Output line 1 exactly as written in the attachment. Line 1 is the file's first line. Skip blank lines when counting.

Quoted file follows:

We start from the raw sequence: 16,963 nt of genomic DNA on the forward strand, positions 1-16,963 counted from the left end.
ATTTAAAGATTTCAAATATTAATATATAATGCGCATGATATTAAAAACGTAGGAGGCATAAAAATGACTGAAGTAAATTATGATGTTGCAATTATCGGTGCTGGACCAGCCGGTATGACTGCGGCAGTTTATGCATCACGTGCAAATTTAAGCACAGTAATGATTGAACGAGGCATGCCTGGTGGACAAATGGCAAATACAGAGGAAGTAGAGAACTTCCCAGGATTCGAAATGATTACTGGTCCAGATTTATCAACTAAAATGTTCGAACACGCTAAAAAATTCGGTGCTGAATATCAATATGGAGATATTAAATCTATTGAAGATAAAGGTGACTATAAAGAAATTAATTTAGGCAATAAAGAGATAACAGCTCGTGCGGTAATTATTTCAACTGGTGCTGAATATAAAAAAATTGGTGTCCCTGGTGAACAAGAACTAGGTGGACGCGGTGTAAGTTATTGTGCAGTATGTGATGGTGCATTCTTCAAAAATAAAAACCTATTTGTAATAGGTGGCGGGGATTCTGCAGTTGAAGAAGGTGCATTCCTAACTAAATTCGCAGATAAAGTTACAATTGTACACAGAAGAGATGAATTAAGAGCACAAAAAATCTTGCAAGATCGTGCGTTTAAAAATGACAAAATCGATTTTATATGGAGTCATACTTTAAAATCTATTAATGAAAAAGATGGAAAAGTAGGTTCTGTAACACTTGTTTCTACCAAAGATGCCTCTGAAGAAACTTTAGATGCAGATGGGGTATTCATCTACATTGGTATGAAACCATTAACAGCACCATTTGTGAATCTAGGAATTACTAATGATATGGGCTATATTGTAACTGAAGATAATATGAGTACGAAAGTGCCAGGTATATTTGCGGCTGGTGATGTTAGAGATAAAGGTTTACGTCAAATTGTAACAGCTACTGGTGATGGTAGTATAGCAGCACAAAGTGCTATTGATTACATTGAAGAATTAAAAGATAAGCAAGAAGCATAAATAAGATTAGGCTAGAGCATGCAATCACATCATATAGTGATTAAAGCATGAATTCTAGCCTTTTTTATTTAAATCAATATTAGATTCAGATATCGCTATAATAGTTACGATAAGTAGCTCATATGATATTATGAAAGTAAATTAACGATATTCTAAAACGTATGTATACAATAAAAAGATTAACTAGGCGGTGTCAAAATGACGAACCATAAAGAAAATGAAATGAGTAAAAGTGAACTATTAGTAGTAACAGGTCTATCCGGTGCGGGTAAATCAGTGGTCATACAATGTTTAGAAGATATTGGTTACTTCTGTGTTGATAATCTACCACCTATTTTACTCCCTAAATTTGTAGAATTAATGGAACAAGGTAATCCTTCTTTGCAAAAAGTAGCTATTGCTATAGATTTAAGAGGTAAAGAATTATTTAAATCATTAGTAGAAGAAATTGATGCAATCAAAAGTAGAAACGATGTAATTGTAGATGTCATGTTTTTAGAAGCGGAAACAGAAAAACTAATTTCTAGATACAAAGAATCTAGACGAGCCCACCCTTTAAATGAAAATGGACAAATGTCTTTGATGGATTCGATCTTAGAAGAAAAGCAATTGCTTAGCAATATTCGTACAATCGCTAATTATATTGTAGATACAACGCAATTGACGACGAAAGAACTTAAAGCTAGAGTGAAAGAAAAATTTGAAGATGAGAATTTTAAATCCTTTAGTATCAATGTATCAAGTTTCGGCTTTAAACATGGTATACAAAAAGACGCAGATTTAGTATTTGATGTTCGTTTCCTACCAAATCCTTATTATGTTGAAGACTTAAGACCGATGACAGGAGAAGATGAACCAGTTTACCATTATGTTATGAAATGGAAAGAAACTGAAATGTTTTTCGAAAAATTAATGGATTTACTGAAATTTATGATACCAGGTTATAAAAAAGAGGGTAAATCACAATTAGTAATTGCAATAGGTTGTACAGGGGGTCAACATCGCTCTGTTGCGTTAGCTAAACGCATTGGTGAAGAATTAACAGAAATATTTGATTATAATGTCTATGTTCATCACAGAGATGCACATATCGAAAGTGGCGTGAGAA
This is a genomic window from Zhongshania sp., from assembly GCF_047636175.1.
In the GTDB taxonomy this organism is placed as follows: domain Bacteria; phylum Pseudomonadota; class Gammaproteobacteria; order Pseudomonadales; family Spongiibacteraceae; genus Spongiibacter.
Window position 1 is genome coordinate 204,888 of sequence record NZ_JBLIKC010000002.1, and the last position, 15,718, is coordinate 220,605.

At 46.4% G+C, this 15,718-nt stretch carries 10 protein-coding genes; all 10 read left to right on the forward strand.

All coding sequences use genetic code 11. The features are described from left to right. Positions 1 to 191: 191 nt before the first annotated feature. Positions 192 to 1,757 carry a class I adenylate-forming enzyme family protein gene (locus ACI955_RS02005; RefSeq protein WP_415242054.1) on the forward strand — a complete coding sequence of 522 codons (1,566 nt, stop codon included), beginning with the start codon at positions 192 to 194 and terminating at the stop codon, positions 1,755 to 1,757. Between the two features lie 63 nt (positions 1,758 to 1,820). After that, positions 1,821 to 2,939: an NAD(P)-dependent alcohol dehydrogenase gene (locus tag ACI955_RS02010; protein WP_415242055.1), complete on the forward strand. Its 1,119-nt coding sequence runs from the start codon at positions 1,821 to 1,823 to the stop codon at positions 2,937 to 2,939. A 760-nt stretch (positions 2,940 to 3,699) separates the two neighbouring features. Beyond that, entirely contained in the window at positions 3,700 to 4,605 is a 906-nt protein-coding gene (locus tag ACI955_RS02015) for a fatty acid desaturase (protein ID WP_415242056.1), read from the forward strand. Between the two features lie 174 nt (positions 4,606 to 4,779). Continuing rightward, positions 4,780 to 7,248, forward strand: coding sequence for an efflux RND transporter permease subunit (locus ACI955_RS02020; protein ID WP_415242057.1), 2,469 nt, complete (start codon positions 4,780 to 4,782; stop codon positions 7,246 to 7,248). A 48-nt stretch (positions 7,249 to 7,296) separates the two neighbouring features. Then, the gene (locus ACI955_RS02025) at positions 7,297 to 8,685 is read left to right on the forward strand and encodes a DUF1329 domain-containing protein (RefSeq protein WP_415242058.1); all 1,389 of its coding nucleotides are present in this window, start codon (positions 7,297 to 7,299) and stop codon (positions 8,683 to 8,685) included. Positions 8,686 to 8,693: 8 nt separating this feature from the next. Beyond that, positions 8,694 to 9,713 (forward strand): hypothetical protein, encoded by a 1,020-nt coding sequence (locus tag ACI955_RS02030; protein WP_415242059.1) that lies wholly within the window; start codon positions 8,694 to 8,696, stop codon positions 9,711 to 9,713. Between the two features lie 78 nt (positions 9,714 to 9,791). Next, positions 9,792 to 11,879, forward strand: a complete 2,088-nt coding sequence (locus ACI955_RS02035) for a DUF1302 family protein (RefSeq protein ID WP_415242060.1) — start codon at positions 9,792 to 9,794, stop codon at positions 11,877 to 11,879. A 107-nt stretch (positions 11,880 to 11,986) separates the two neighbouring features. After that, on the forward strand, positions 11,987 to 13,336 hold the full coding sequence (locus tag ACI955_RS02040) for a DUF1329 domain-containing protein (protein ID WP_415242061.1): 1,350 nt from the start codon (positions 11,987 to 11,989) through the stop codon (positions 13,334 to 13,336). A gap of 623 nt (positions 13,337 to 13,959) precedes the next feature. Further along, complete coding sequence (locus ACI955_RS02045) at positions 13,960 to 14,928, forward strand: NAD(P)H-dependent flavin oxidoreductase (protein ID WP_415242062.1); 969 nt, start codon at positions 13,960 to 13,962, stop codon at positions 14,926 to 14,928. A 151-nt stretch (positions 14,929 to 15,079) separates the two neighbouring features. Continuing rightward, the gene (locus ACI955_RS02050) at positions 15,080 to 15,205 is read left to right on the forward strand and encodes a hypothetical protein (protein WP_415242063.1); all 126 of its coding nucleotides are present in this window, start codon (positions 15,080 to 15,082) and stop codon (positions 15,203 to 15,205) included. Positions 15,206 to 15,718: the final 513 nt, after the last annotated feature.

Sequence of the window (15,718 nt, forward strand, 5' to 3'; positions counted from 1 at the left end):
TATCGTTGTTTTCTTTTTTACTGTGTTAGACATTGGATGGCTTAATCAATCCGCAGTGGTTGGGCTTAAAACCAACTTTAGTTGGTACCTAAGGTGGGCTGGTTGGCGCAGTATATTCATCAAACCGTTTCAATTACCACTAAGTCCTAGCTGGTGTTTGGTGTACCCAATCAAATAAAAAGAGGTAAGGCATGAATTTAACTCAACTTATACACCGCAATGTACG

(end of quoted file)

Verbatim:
We start from the raw sequence: 16,963 nt of genomic DNA on the forward strand, positions 1-16,963 counted from the left end.